Can you imagine how I felt?  I’ve been a professor at UCLA for eight years, and I’m a full-fledged tenured professor with two doctorates and an award-winning book.   The problem was with my brown skin, shaved head, two earrings, guayabera shirt and Pumas.  My professor colleague assumed that I was a Latino urban student (and what would be wrong with that) or visitor to campus, and therefore for some reason this gave her the right to talk down to me in a condescending fashion.  If I was a 60 year old white male professor with a white beard and a tweed coat, would she have said the same thing to me?  No way!   This is not an uncommon experience for professors of color by the way…

I wish I could say that the microaggression stopped there.   Together with about half the students, we walked onto the elevator.  We pressed the button for our floor, and my professor colleague pressed the button for hers.  We looked and for some reason, the buttons for several other floors were also lit up.  Was it one of the teenagers that lit them up, or were they lit up for some other reason?  My professor colleague proceeded to blame the students that were in the elevator and made some angry and disrespectful comments.  (As it turns out, the students did not press buttons).  I was so mad.  I told her, “these students are here at college for the first time…”  She then looks at them and tells them, “If they want to come to college, they better ‘buck up.’” 

I was infuriated.   I expressed my displeasure to my colleague and she got off on her floor without saying a word.   I then apologized to the students for what they had just experienced.  You know what they told me, “It’s ok we’re used to it.”

What gave that professor the right to talk down to me and to these beautiful brown kids? If they felt uncomfortable to start out with, can you imagine how they felt after that experience?  That professor basically said through her words, intentionally or unintentionally, “You better buck up brown kids if you want to come to this institution run by rude and arrogant white people like myself.”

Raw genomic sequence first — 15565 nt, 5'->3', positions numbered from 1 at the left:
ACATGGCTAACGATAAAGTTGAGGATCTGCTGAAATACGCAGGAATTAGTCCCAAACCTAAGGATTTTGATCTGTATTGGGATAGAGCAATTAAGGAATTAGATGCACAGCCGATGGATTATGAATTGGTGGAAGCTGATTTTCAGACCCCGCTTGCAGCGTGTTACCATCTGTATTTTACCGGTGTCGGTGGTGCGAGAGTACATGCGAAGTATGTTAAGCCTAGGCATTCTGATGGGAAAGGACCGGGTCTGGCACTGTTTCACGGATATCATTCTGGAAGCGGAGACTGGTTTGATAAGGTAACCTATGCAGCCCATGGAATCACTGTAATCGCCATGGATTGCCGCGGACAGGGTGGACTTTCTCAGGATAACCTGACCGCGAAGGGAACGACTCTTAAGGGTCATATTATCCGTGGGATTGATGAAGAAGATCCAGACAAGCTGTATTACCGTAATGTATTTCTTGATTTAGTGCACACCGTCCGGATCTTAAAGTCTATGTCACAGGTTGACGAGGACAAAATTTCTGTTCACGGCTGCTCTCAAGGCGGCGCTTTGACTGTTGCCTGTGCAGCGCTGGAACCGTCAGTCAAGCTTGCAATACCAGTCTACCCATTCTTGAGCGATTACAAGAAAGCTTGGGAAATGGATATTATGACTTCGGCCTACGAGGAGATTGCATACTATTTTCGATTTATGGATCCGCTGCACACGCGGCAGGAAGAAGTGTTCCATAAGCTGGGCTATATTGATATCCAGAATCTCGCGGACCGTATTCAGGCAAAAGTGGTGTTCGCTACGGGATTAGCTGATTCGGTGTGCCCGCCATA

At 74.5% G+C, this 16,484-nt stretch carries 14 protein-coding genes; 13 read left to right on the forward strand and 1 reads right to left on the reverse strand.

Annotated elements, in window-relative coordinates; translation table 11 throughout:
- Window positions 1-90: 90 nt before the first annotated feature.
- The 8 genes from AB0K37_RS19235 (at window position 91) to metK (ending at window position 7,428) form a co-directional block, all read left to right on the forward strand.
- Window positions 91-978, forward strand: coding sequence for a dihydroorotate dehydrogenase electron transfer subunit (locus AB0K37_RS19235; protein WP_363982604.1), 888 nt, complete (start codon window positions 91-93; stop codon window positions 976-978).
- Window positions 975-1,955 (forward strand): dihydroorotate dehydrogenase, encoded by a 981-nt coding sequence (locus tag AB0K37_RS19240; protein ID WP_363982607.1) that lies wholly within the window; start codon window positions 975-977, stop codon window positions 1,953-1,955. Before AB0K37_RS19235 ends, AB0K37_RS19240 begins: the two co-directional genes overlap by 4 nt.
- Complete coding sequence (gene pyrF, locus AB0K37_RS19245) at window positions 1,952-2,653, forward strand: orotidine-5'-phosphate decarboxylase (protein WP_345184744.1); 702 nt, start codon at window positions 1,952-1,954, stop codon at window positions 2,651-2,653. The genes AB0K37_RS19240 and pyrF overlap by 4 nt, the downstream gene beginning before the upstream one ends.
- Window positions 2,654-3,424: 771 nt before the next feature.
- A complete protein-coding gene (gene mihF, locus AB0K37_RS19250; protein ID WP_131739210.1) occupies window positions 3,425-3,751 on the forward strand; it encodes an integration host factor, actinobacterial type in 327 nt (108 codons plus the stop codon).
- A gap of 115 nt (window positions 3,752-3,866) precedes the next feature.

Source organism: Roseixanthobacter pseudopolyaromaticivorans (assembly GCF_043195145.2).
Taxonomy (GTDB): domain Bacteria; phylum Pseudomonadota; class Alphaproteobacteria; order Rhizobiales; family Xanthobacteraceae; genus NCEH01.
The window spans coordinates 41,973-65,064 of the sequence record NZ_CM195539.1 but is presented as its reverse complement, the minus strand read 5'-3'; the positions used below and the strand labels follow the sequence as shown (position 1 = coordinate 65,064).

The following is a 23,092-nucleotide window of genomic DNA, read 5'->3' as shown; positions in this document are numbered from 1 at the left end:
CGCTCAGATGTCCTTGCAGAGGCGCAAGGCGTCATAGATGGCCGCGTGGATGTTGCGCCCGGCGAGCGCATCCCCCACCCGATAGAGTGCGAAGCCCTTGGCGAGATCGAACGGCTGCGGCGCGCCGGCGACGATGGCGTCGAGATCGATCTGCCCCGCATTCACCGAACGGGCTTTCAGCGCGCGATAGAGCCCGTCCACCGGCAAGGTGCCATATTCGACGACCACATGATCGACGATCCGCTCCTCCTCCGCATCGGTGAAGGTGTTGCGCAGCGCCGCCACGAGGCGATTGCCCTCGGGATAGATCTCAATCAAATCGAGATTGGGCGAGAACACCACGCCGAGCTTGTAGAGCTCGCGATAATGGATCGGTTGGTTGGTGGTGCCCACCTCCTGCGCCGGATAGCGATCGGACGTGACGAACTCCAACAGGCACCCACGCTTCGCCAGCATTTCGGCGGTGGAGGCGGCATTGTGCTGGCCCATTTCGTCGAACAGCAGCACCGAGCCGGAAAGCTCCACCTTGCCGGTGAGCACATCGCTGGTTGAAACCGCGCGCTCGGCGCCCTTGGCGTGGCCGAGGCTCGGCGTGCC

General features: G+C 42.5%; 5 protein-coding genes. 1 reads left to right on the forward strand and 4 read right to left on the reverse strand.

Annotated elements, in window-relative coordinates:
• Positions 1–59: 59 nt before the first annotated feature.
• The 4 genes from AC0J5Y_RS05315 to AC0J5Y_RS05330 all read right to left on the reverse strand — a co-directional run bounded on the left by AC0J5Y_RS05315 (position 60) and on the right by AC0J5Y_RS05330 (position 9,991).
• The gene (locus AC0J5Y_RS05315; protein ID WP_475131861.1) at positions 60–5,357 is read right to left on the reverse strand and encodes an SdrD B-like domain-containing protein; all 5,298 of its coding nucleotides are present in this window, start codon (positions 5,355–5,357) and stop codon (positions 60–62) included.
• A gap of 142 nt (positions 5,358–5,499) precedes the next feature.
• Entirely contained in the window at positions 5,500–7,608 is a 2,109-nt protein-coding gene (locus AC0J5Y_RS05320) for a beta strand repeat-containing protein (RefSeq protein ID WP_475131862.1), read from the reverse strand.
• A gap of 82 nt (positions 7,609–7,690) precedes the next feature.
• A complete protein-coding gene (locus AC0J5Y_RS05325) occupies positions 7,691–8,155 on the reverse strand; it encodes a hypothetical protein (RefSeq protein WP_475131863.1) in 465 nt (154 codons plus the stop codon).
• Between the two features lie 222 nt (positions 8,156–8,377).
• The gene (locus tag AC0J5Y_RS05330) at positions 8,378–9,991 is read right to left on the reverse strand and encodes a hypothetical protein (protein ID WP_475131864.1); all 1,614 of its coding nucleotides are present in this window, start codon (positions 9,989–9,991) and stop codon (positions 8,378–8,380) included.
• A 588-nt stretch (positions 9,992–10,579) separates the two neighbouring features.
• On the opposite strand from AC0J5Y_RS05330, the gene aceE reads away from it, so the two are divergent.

Does UCLA belong to this professor only?  As a public institution funded by the state of California, UCLA belongs to these urban students from Southern California. Their parents pay her for her salary, pension, and healthcare at UCLA through their taxes and hard work doing the jobs nobody else wants to do.  They have just as much right to be there as she does.  And, would she have said those things to them if they were of a different color?  Regardless of their color, she had no right to talk down to them.  Please pray that God would help me to forgive her.  I'm working on it...

And so, as a person of color in the United States, I totally “get” microaggressions and racism.  It is an ordinary part of my life, too. 

In fact, this idea of racism being "ordinary" and "just the way it is," lines up exactly with a biblical worldview.  From the standpoint of the Bible, sin is ordinary.   It is our natural bent, apart from God’s transformative work in our hearts and lives.  As the Apostle Paul states, “for all have sinned and fall short of the glory of God, and all are justified freely by his grace through the redemption that came by Christ Jesus” (Romans 3:23-24).   And, racism is one of the ugliest types of sin.

Racism violates the biblical truth that all people are equal in God’s sight because all people are made equally in His image. In fact, the Bible teaches that our distinct cultural heritage(s) contribute in a unique way to the image of God in us.